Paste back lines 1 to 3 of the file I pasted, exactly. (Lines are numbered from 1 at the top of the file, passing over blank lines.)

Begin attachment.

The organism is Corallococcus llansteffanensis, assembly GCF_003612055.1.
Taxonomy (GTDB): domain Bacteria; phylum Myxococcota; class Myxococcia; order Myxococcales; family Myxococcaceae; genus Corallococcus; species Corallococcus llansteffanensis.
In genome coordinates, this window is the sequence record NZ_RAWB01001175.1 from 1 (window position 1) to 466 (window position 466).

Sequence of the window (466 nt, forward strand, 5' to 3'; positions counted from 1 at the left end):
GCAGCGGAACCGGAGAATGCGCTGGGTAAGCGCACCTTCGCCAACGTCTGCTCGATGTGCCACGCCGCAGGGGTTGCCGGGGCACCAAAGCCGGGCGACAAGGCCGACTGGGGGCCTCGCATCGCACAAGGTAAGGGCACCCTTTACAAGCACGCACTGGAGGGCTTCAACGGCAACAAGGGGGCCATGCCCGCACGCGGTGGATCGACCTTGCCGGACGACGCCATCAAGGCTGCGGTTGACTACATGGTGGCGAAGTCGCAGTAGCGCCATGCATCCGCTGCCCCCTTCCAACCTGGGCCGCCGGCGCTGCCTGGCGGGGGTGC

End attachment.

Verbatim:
The organism is Corallococcus llansteffanensis, assembly GCF_003612055.1.
Taxonomy (GTDB): domain Bacteria; phylum Myxococcota; class Myxococcia; order Myxococcales; family Myxococcaceae; genus Corallococcus; species Corallococcus llansteffanensis.
In genome coordinates, this window is the sequence record NZ_RAWB01001175.1 from 1 (window position 1) to 466 (window position 466).